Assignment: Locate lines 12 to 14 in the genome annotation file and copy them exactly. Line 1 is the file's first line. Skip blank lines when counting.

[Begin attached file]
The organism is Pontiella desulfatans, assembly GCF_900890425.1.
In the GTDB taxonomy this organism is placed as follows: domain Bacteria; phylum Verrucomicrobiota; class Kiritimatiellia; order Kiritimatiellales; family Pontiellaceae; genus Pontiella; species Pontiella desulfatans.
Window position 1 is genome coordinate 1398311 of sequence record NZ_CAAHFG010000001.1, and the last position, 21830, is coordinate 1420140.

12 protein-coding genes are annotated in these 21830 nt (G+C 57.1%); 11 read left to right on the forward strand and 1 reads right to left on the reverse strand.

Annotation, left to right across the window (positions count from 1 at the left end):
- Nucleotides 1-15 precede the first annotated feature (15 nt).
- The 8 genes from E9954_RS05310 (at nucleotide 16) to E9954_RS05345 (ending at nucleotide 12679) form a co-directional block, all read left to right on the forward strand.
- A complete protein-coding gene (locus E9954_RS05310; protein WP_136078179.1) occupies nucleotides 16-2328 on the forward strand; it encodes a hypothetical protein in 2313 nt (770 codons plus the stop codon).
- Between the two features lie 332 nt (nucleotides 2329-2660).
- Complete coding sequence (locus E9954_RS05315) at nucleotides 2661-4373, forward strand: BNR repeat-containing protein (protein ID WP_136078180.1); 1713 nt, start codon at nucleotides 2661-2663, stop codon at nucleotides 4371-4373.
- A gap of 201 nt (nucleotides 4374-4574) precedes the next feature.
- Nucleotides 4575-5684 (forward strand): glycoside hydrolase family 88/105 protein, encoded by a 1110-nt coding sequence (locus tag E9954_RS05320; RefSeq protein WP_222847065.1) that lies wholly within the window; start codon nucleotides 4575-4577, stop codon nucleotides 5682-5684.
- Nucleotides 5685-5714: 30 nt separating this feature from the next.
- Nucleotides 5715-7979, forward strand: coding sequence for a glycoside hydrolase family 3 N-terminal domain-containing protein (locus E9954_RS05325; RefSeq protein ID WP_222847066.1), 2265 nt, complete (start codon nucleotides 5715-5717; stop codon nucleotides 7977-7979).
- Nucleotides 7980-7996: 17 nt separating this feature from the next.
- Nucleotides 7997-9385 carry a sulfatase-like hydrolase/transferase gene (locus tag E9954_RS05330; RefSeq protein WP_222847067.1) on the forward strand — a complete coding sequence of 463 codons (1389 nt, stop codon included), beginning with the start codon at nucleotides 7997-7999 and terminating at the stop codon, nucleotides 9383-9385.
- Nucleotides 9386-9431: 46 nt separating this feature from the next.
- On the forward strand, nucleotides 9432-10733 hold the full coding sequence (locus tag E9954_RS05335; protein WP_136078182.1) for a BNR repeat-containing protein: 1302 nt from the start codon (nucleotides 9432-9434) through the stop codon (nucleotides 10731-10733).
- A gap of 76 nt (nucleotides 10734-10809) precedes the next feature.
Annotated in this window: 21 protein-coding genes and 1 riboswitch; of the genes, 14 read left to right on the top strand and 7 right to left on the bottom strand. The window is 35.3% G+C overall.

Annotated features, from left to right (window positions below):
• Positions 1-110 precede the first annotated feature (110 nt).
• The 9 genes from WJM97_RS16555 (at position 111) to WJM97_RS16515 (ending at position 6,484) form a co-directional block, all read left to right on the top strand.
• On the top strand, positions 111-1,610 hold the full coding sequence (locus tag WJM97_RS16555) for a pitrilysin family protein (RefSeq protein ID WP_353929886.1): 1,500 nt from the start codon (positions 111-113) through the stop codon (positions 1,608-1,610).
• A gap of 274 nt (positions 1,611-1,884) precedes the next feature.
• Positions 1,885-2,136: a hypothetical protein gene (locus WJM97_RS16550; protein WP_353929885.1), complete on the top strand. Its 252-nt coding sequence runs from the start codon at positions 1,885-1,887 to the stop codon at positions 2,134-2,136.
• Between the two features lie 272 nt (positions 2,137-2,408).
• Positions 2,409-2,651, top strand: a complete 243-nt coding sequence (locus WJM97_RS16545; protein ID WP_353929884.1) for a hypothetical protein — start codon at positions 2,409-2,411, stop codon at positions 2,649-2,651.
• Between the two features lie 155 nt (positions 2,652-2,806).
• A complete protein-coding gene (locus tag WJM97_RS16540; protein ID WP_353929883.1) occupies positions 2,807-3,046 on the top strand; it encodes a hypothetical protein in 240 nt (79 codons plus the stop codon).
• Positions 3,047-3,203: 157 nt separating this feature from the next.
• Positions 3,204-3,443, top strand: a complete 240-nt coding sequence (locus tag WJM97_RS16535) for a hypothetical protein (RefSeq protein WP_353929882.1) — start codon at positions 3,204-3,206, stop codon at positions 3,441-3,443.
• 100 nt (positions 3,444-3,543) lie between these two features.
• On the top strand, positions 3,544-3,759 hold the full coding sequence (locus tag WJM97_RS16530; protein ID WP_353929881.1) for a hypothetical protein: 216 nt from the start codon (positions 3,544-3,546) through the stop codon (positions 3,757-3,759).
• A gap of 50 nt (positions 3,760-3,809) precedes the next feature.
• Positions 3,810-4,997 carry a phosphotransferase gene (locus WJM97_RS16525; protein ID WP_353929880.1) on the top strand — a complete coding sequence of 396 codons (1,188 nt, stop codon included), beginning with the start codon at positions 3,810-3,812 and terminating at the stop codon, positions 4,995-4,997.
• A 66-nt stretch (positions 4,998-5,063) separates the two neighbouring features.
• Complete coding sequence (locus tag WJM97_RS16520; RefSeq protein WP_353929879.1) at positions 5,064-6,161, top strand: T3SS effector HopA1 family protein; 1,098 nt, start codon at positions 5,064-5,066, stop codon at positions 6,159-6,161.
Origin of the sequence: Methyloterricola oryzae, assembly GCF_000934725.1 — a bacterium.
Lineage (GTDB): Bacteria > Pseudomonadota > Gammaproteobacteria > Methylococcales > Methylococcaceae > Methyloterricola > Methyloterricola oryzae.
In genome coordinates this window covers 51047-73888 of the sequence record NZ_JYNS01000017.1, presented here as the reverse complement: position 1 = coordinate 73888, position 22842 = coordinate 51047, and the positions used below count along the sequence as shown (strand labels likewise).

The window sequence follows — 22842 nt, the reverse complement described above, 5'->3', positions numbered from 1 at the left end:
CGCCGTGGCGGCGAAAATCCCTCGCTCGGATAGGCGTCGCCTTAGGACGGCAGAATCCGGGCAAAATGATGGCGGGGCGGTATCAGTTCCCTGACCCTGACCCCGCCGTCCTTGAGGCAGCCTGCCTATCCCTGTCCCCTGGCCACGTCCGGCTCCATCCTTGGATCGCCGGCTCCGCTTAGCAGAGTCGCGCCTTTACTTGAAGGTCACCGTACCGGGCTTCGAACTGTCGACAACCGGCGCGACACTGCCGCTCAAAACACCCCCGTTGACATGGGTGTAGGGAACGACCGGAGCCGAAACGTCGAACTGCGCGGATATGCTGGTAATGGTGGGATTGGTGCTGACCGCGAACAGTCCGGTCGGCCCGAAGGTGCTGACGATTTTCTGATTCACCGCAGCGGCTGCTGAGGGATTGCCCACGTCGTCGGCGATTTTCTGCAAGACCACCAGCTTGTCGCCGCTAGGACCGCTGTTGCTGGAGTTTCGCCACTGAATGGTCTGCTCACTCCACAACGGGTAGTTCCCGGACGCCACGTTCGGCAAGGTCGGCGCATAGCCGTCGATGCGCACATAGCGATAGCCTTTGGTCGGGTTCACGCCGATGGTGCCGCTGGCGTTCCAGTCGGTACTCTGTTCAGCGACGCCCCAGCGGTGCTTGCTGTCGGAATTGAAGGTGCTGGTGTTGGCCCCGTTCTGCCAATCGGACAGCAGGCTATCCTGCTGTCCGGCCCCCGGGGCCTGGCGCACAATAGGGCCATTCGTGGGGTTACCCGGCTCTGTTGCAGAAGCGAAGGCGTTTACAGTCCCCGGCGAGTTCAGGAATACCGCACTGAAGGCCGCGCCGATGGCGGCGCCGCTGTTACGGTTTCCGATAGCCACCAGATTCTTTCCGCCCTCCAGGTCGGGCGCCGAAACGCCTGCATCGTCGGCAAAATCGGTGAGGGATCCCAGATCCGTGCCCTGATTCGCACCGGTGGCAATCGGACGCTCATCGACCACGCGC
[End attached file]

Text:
- Nucleotides 4575-5684 (forward strand): glycoside hydrolase family 88/105 protein, encoded by a 1110-nt coding sequence (locus tag E9954_RS05320; RefSeq protein WP_222847065.1) that lies wholly within the window; start codon nucleotides 4575-4577, stop codon nucleotides 5682-5684.
- Nucleotides 5685-5714: 30 nt separating this feature from the next.
- Nucleotides 5715-7979, forward strand: coding sequence for a glycoside hydrolase family 3 N-terminal domain-containing protein (locus E9954_RS05325; RefSeq protein ID WP_222847066.1), 2265 nt, complete (start codon nucleotides 5715-5717; stop codon nucleotides 7977-7979).